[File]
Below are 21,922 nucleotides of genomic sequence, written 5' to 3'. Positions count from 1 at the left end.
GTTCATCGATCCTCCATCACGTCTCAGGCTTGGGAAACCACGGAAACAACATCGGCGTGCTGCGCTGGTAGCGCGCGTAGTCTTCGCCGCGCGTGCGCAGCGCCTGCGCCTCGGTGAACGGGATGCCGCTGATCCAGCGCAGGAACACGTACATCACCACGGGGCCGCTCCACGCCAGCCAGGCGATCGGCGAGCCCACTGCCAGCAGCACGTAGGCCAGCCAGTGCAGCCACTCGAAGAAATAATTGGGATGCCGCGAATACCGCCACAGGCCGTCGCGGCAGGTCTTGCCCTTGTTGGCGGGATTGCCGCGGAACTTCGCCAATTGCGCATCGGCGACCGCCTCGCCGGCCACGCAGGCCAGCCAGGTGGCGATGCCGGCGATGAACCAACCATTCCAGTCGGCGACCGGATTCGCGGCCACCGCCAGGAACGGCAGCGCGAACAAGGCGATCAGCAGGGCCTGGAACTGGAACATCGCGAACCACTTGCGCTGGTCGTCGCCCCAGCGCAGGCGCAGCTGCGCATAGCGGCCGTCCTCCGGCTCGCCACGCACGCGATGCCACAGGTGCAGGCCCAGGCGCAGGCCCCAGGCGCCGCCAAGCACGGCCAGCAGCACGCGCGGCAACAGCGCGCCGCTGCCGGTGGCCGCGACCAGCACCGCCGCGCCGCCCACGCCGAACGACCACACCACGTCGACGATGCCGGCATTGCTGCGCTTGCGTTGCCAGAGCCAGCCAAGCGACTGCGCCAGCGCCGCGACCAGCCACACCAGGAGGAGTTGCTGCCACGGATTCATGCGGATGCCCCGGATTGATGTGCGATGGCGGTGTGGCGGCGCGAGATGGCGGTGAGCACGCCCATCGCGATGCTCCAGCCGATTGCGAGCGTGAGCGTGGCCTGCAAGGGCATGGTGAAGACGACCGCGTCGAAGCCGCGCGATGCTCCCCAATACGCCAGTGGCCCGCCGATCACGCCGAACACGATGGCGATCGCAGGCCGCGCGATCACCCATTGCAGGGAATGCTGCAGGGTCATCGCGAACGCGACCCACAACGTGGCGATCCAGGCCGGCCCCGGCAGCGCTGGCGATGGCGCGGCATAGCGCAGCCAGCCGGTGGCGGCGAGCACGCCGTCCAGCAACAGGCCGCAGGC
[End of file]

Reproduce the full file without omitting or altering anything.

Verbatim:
Below are 21,922 nucleotides of genomic sequence, written 5' to 3'. Positions count from 1 at the left end.
GTTCATCGATCCTCCATCACGTCTCAGGCTTGGGAAACCACGGAAACAACATCGGCGTGCTGCGCTGGTAGCGCGCGTAGTCTTCGCCGCGCGTGCGCAGCGCCTGCGCCTCGGTGAACGGGATGCCGCTGATCCAGCGCAGGAACACGTACATCACCACGGGGCCGCTCCACGCCAGCCAGGCGATCGGCGAGCCCACTGCCAGCAGCACGTAGGCCAGCCAGTGCAGCCACTCGAAGAAATAATTGGGATGCCGCGAATACCGCCACAGGCCGTCGCGGCAGGTCTTGCCCTTGTTGGCGGGATTGCCGCGGAACTTCGCCAATTGCGCATCGGCGACCGCCTCGCCGGCCACGCAGGCCAGCCAGGTGGCGATGCCGGCGATGAACCAACCATTCCAGTCGGCGACCGGATTCGCGGCCACCGCCAGGAACGGCAGCGCGAACAAGGCGATCAGCAGGGCCTGGAACTGGAACATCGCGAACCACTTGCGCTGGTCGTCGCCCCAGCGCAGGCGCAGCTGCGCATAGCGGCCGTCCTCCGGCTCGCCACGCACGCGATGCCACAGGTGCAGGCCCAGGCGCAGGCCCCAGGCGCCGCCAAGCACGGCCAGCAGCACGCGCGGCAACAGCGCGCCGCTGCCGGTGGCCGCGACCAGCACCGCCGCGCCGCCCACGCCGAACGACCACACCACGTCGACGATGCCGGCATTGCTGCGCTTGCGTTGCCAGAGCCAGCCAAGCGACTGCGCCAGCGCCGCGACCAGCCACACCAGGAGGAGTTGCTGCCACGGATTCATGCGGATGCCCCGGATTGATGTGCGATGGCGGTGTGGCGGCGCGAGATGGCGGTGAGCACGCCCATCGCGATGCTCCAGCCGATTGCGAGCGTGAGCGTGGCCTGCAAGGGCATGGTGAAGACGACCGCGTCGAAGCCGCGCGATGCTCCCCAATACGCCAGTGGCCCGCCGATCACGCCGAACACGATGGCGATCGCAGGCCGCGCGATCACCCATTGCAGGGAATGCTGCAGGGTCATCGCGAACGCGACCCACAACGTGGCGATCCAGGCCGGCCCCGGCAGCGCTGGCGATGGCGCGGCATAGCGCAGCCAGCCGGTGGCGGCGAGCACGCCGTCCAGCAACAGGCCGCAGGC